We just rotated (literally) some machines at the hosting facility and brought one of the new machines (catbus) into service as our new database server. Bender, which was previously the DB and TRM server, will now solely be used for TRM service, which should decouple the TRM generation from the rest of the MusicBrainz site.
Hopefully this will bring more capacity to handle users to MusicBrainz.
Big thanks to Dave Evans and Kevin Murphy for their help in making this happen.
Last week at ETech I met Ewan Spence and his buddy Crow — Ewan is a crazy Scotsman who plays with hand-puppets and feeds chocolate lover’s his imported Cadbury chocolate (the dodgy US Cadbury just won’t do!). When he is not foisting chocolate on unsuspecting attendees he’s often found recoding podcasts. After lunch one day he cornered me to talk about MusicBrainz a bit — I wasn’t quite mentally prepared to be facing a microphone, so I sound like a complete dumbass at the beginning, but I manage to catch my stride further into the podcast.
Check it out at the Podcastnetwork’s “The Tech Conference Show“. The MusicBrainz segment starts at 17:05 into the recording.
The Wall Street Journal mentioned MusicBrainz in an article on music metadata today. While talking about using acoustic fingerprints to identify music they write:
MusicBrainz offers a program called MusicBrainz Tagger that uses this method, and Gracenote expects its software partners to broadly roll out a similar Gracenote technology this year. You have to download special software for this system to work on your PC.
(reprinted without permission and in fear of the WSJ striking me down)
I’m glad to see that Gracenote is still playing catch-up with MusicBrainz. Somewhat ironic, isn’t it?
On sunday I decided to drive up to Fremont (about 200 miles from my house) to place one of our new servers named catbus (from Totoro). I was missing a part (64 bit left angle PCI riser card) so a good chunk of my time in the bay area was spent trying to locate said part. I thought it was possible to get any part for your computer in the bay area at any time of day — but nooo. Not on a sunday!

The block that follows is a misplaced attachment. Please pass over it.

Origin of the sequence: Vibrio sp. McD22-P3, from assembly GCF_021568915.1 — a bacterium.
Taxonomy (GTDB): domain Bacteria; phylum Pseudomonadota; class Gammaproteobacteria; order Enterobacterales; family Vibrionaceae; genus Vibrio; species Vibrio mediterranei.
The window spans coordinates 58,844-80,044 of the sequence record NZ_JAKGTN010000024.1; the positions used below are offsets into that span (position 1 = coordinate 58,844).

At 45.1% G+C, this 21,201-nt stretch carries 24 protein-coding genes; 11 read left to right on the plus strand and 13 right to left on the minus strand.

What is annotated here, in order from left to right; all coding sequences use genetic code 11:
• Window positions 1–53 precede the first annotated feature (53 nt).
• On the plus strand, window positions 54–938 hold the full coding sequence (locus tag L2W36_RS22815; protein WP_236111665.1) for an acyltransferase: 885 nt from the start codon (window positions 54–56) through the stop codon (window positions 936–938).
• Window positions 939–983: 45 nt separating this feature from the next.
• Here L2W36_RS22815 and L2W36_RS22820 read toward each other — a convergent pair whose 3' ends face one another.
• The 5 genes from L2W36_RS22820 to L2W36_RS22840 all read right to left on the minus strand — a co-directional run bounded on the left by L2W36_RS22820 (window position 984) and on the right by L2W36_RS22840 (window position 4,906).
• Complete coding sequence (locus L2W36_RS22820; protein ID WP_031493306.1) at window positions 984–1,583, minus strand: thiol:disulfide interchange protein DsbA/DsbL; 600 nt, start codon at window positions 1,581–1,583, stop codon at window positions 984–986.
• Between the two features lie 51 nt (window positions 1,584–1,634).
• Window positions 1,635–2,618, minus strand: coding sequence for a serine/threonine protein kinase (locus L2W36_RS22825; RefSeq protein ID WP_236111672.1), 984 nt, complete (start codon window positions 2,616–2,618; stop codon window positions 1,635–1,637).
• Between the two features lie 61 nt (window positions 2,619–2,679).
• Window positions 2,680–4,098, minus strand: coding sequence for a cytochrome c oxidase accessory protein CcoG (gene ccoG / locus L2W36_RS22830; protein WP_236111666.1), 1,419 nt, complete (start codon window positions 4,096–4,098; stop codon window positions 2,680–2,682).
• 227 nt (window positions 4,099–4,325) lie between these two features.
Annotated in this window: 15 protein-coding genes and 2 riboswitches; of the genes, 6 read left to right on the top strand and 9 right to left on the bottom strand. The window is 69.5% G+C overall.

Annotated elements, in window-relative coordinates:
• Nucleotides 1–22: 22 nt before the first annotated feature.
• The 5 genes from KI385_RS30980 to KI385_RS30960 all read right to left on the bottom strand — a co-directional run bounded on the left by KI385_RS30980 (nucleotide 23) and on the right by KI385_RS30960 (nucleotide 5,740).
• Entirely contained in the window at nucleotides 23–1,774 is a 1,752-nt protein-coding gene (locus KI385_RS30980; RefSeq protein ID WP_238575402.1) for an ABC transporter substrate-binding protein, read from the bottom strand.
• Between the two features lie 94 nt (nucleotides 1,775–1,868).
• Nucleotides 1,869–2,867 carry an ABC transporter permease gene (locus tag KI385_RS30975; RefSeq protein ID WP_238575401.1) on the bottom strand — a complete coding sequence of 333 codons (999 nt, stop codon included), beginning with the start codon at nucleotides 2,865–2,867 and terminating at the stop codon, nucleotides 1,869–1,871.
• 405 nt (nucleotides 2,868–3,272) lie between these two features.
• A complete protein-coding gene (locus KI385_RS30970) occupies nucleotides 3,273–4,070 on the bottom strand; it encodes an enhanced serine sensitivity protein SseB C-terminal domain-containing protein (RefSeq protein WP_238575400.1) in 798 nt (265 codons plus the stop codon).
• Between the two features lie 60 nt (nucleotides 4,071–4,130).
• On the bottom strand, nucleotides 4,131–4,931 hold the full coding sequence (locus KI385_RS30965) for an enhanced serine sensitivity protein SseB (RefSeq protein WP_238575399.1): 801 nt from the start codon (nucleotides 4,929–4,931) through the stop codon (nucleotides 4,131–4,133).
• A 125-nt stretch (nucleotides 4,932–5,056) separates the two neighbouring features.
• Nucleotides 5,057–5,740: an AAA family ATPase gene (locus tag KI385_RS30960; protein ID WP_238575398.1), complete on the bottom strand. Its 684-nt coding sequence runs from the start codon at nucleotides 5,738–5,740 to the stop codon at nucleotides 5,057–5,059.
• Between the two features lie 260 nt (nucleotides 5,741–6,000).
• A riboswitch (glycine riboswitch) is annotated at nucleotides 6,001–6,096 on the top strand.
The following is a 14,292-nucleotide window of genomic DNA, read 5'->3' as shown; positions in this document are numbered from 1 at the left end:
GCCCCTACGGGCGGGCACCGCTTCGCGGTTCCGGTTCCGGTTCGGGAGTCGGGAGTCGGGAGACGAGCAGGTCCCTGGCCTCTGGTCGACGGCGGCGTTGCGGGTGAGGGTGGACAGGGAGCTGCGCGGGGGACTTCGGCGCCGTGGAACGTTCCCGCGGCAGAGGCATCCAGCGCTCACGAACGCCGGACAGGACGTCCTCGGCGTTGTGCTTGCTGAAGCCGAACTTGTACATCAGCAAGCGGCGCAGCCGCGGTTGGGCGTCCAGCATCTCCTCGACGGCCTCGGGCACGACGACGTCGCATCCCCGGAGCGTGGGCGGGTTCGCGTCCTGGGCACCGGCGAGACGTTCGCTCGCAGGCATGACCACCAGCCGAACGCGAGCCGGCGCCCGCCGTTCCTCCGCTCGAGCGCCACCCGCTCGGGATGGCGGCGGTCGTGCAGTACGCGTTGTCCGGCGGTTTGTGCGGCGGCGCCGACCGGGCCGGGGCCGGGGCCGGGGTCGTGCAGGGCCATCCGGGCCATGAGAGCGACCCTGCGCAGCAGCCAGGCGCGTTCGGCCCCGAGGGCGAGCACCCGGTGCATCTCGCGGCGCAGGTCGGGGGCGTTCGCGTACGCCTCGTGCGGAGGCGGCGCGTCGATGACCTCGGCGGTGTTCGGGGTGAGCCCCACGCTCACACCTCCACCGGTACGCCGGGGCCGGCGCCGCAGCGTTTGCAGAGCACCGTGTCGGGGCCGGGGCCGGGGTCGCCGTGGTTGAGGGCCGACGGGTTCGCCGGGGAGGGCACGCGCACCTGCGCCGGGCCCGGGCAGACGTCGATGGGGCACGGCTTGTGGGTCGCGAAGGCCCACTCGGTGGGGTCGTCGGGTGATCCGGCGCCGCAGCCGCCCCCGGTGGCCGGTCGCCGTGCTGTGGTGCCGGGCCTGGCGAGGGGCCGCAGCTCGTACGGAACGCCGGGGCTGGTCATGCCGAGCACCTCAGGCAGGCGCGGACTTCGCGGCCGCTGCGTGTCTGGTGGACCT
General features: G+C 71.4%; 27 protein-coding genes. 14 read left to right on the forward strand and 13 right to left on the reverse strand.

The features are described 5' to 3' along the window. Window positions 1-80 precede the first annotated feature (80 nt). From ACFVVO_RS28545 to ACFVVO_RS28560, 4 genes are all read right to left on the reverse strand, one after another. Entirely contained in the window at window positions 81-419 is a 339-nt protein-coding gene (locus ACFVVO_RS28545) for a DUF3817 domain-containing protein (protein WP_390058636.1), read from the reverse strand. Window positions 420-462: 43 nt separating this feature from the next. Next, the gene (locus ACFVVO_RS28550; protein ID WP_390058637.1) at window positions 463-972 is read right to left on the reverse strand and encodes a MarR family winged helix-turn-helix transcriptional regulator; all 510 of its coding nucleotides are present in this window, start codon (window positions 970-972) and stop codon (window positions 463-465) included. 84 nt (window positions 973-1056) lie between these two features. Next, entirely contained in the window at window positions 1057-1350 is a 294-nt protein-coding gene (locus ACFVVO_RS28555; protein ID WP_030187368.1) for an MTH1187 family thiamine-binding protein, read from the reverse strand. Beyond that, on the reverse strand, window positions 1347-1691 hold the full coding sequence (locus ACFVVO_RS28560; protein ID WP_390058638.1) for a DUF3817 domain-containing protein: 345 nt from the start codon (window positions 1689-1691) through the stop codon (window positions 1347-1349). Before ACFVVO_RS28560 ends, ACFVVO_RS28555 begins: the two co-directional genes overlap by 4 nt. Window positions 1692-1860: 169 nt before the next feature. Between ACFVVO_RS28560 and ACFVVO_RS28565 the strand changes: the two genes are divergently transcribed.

So, MusicBrainz friend Kevin Murphy volunteered to acquire the part and install it later this week. So, I racked the server, connected it but didn’t power it up. Better than just going home.
Then Jeff wanted me to be present for a software upgrade on zim. To complete the upgrade we rebooted zim, but he didn’t come back up cleanly, so I had to wheel the terminal cart over to zim and nurse him back to health. No big problems, but more stress. As I have zim hooked up, there is this other computer beeping really loud nearby. I think: “Man, that is annoying. Why don’t people take better care of their machines? Damn, which machine is that?”
After some snooping around, it turns out to be our very own Bender, with one of its hard drives failed out of the RAID array. ARG! So once I got done with zim, I zip things back up, drive to Fry’s and buy a new drive for bender at highway robbery prices. Back to the colo and then install the new drive on bender. I boot bender back up, tell the RAID to rebuild and head for home.
We’ll have to go and install more system monitoring tools to watch the status of the RAID array. I would’ve expected some messages in the syslog, but after considering the nature of the RAID system, I see why that wasn’t the case.
Well, live and learn. Things seem to be in good shape right now, so lets hope they stay that way.